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We describe the potent effect of myriadenolide (Myr), a naturally occurring labdane diterpene, in promoting the production of eosinophils in cultured bone-marrow from several inbred mouse strains. This enhancing effect is lineage-selective and requires the eosinophil growth factors, Interleukin(IL)-5 or GM-CSF. Myr acts over a very low concentration range (10-10 M), if added at the beginning of the cell cultivation. Its enhancing effect increases between 24 h and 10 days of culture. We used both pharmacological and genetical tools to analyze its mechanism of action. Several lines of evidence show that the enhancing effect of Myr requires functional integrity of the 5-lipoxygenase (5-LO) pathway, and of CysLT receptors, which transduce the effects of cysteinyl-leukotrienes generated through this pathway. Myr also protects developing eosinophils from apoptosis induced by exogenous prostaglandin E2 (PGE), but not by NO, indicating that it acts upstream of NO in the PGE-initiated proapoptotic pathway which requires iNOS and CD95. Exposure to NO concentrations insufficient to induce apoptosis abolished the ability of eosinophils to respond to Myr, suggesting the involvement of a NO-sensitive cellular target. Myr has potential as a chemically defined research tool, which can be used to generate large numbers of eosinophils, thereby overcoming current limitations in the biochemical and molecular biological study of murine eosinophils, which has so far depended on complex, labor-intensive and long-term culture protocols for in vitro expansion.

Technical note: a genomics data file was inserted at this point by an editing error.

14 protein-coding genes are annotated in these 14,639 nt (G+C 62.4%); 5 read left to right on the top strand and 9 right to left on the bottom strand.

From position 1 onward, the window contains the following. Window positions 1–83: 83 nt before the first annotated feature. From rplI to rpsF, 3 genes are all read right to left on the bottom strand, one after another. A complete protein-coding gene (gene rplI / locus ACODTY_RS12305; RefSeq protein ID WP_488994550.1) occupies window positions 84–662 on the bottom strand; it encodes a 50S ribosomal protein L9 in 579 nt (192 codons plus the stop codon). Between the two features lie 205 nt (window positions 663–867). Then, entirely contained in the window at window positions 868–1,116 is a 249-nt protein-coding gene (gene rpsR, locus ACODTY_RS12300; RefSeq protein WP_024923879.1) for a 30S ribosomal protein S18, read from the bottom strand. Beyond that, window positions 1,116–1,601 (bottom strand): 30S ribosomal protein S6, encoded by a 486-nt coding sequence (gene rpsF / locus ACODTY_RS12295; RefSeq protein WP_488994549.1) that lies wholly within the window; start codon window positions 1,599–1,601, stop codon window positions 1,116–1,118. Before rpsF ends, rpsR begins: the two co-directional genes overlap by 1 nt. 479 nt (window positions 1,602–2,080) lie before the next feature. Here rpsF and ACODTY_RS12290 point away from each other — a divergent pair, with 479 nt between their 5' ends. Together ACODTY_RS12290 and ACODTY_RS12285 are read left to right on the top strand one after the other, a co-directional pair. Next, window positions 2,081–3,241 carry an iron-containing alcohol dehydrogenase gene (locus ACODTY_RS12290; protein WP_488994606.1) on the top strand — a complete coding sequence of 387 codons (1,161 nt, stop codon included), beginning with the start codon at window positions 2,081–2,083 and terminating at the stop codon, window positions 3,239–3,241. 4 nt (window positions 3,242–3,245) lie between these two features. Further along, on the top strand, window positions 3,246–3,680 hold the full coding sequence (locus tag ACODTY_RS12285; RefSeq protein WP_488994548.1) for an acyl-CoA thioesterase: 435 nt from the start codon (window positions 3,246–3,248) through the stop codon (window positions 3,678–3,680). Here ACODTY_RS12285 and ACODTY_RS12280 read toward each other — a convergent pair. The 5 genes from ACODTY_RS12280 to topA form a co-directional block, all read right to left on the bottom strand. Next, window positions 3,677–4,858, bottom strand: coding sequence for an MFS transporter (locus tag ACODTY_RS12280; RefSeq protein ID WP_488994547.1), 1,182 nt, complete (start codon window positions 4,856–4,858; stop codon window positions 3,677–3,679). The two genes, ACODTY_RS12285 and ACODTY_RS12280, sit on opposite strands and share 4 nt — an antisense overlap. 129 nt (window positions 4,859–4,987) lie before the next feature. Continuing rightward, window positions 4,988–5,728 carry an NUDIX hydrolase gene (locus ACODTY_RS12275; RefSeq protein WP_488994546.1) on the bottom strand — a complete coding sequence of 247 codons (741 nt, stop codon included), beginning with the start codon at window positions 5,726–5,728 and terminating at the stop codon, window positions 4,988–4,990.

Potent enhancing effects of Myr on eosinophil production in bone marrow stimulated by GM-CSF and IL-5 are mediated by the 5-LO pathway.
This article was published in the following journal.
Name: International immunopharmacology
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Neoplasms located in the bone marrow. They are differentiated from neoplasms composed of bone marrow cells, such as MULTIPLE MYELOMA. Most bone marrow neoplasms are metastatic.
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The soft tissue filling the cavities of bones. Bone marrow exists in two types, yellow and red. Yellow marrow is found in the large cavities of large bones and consists mostly of fat cells and a few primitive blood cells. Red marrow is a hematopoietic tissue and is the site of production of erythrocytes and granular leukocytes. Bone marrow is made up of a framework of connective tissue containing branching fibers with the frame being filled with marrow cells.
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